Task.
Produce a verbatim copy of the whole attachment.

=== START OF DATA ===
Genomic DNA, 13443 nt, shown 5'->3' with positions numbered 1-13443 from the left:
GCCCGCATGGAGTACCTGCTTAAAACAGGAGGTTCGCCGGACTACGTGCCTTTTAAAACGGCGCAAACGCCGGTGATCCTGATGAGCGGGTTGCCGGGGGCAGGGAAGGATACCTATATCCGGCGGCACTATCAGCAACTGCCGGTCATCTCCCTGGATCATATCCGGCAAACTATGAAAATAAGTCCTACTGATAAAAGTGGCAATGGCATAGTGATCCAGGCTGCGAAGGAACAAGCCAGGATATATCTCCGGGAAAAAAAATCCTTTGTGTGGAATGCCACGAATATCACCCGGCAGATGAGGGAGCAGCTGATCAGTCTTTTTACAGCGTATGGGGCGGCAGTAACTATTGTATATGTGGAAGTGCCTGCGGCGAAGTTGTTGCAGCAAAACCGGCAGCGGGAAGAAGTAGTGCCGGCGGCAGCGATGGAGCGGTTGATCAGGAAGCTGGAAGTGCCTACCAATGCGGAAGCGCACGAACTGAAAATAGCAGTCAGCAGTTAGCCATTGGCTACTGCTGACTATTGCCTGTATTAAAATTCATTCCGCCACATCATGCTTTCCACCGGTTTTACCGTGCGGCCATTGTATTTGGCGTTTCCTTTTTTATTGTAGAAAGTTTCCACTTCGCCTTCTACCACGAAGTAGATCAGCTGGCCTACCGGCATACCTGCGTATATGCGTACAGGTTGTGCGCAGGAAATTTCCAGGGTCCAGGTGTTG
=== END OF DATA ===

Genomic DNA, 13443 nt, shown 5'->3' with positions numbered 1-13443 from the left:
GCCCGCATGGAGTACCTGCTTAAAACAGGAGGTTCGCCGGACTACGTGCCTTTTAAAACGGCGCAAACGCCGGTGATCCTGATGAGCGGGTTGCCGGGGGCAGGGAAGGATACCTATATCCGGCGGCACTATCAGCAACTGCCGGTCATCTCCCTGGATCATATCCGGCAAACTATGAAAATAAGTCCTACTGATAAAAGTGGCAATGGCATAGTGATCCAGGCTGCGAAGGAACAAGCCAGGATATATCTCCGGGAAAAAAAATCCTTTGTGTGGAATGCCACGAATATCACCCGGCAGATGAGGGAGCAGCTGATCAGTCTTTTTACAGCGTATGGGGCGGCAGTAACTATTGTATATGTGGAAGTGCCTGCGGCGAAGTTGTTGCAGCAAAACCGGCAGCGGGAAGAAGTAGTGCCGGCGGCAGCGATGGAGCGGTTGATCAGGAAGCTGGAAGTGCCTACCAATGCGGAAGCGCACGAACTGAAAATAGCAGTCAGCAGTTAGCCATTGGCTACTGCTGACTATTGCCTGTATTAAAATTCATTCCGCCACATCATGCTTTCCACCGGTTTTACCGTGCGGCCATTGTATTTGGCGTTTCCTTTTTTATTGTAGAAAGTTTCCACTTCGCCTTCTACCACGAAGTAGATCAGCTGGCCTACCGGCATACCTGCGTATATGCGTACAGGTTGTGCGCAGGAAATTTCCAGGGTCCAGGTGTTG